The positive outcomes from the assessments were increased access to the general curriculum, increased inclusion in accountability system, more rigorous education, increased participation in state assessments, increased academic expectations, improved performance on some state assessments, and increased general and special education networking (Giuliano 34). Some examples of how mainstreaming has worked for children in various schools are: Valerie, who is passionate about music, loves parties, and enjoys hanging out with her friends. She is severely disabled; she eats with feeding tubes and communicates with a voice output device.With the help of adaptive technology Valarie is performing at grade level in a regular classroom (Flores 2003). Cruz is an autistic child, who is happy in school and is making friends. He is in a regular first-grade class, with assistance from a paraprofessional aide. Cruz’s participation in class helps him learn appropriate behavior (Flores 2003).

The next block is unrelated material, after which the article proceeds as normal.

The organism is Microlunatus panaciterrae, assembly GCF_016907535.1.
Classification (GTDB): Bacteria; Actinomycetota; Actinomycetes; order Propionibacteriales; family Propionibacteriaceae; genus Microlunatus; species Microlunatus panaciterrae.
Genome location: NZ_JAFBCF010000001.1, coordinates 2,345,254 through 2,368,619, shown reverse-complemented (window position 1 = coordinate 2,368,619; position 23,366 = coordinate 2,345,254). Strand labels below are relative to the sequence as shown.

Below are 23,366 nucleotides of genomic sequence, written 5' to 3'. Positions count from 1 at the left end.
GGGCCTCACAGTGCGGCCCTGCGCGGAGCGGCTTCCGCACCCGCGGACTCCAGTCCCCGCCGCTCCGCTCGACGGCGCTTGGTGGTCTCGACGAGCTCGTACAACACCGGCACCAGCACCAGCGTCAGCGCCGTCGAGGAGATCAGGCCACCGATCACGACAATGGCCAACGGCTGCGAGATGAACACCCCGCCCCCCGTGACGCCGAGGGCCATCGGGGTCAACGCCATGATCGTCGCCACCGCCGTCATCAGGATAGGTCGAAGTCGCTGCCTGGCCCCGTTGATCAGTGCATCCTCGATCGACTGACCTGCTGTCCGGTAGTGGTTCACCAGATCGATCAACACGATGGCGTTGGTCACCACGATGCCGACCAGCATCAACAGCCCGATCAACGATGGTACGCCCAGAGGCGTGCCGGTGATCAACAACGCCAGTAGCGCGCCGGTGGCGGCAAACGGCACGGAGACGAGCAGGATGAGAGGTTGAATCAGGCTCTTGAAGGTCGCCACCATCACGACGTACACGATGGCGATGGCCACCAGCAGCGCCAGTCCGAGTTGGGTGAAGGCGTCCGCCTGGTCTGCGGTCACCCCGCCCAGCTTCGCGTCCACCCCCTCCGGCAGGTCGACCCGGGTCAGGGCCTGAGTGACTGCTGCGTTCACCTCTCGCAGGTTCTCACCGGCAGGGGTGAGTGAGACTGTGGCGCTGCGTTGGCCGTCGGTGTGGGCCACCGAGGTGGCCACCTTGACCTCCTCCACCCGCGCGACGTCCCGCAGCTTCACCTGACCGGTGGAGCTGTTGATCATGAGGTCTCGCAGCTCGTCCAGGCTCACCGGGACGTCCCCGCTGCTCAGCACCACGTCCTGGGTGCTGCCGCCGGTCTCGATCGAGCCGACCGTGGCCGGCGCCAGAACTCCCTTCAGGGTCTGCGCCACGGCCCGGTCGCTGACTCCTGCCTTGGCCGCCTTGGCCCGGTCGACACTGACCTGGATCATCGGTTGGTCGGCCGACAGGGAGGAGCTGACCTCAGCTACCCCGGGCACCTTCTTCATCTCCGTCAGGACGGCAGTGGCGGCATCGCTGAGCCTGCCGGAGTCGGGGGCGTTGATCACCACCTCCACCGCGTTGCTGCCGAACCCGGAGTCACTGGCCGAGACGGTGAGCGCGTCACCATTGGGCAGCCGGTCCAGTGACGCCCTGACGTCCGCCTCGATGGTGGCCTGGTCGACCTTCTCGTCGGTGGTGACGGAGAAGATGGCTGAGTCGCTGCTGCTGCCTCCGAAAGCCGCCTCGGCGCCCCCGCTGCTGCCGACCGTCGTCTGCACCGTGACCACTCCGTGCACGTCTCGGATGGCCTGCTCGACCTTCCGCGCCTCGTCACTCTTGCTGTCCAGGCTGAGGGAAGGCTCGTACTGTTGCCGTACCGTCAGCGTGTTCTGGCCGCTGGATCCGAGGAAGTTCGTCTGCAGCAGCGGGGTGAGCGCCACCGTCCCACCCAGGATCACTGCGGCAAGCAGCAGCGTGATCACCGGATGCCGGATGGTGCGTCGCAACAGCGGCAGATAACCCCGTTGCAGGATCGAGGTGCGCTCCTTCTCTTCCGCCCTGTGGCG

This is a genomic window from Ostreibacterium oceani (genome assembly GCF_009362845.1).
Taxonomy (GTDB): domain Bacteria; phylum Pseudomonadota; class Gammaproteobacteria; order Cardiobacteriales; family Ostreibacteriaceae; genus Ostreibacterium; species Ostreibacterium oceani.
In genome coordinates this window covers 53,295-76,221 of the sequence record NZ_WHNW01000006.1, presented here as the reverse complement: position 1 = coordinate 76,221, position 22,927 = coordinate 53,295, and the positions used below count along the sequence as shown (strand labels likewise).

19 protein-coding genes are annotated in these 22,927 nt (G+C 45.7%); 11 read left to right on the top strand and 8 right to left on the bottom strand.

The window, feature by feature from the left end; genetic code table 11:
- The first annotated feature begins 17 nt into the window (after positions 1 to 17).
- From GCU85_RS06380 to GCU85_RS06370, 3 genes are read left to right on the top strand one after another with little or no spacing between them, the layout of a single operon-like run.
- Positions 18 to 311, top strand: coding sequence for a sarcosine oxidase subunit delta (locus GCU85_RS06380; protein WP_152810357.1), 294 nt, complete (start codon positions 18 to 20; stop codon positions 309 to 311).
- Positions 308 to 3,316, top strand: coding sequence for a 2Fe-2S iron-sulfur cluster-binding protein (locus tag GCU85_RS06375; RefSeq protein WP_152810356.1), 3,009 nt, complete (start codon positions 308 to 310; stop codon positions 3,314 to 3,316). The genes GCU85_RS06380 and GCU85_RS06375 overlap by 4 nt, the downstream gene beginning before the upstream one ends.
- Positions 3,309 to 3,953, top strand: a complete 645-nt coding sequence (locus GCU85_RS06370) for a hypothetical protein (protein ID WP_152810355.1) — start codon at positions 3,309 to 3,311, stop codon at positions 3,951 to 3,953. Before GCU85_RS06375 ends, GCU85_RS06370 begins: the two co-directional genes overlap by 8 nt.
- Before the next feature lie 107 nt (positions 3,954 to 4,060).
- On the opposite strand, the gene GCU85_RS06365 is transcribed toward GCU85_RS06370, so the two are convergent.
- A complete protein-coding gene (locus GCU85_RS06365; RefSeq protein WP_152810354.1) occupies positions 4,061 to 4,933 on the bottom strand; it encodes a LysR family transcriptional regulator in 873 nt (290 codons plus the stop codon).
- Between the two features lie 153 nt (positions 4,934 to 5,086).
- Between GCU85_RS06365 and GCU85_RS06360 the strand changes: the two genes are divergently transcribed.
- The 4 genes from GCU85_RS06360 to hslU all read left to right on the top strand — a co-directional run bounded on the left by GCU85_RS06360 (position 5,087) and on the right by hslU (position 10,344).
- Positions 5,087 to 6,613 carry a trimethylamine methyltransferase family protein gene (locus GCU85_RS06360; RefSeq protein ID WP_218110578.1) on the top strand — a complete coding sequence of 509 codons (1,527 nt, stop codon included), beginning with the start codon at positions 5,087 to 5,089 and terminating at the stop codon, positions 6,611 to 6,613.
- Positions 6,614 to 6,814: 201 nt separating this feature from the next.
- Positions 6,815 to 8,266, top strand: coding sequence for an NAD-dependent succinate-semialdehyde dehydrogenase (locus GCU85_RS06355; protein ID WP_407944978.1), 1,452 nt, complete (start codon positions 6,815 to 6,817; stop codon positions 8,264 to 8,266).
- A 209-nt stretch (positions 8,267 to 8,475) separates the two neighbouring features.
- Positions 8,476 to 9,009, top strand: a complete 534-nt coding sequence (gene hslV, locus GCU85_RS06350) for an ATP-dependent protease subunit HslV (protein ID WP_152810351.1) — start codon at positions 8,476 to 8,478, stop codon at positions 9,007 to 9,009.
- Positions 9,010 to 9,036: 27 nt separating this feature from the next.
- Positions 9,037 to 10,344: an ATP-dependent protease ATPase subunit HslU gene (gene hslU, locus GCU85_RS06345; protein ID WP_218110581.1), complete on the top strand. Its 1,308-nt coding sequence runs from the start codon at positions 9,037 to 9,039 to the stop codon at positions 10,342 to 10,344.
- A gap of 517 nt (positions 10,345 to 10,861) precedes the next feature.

Tony is another example; he is developmentally delayed and has severe behavior problems. He was mainstreamed into a drama class at school. Tony’s behavior improved thanks to the teacher modeling acceptance and the other students helping him follow directions and participate.There is also a child named Patrick, who is deaf. He receives some of his instruction through classes for deaf students, and the rest in mainstream classes with the help of an interpreter. Patrick has learned to relate to and make friends with both hearing and deaf people (Flores 2003). The key to mainstreaming is appropriate training of classroom teachers, good specific programming for the students with disabilities, and resources to properly support classroom teachers in implementing mainstreaming (Kelly 2010).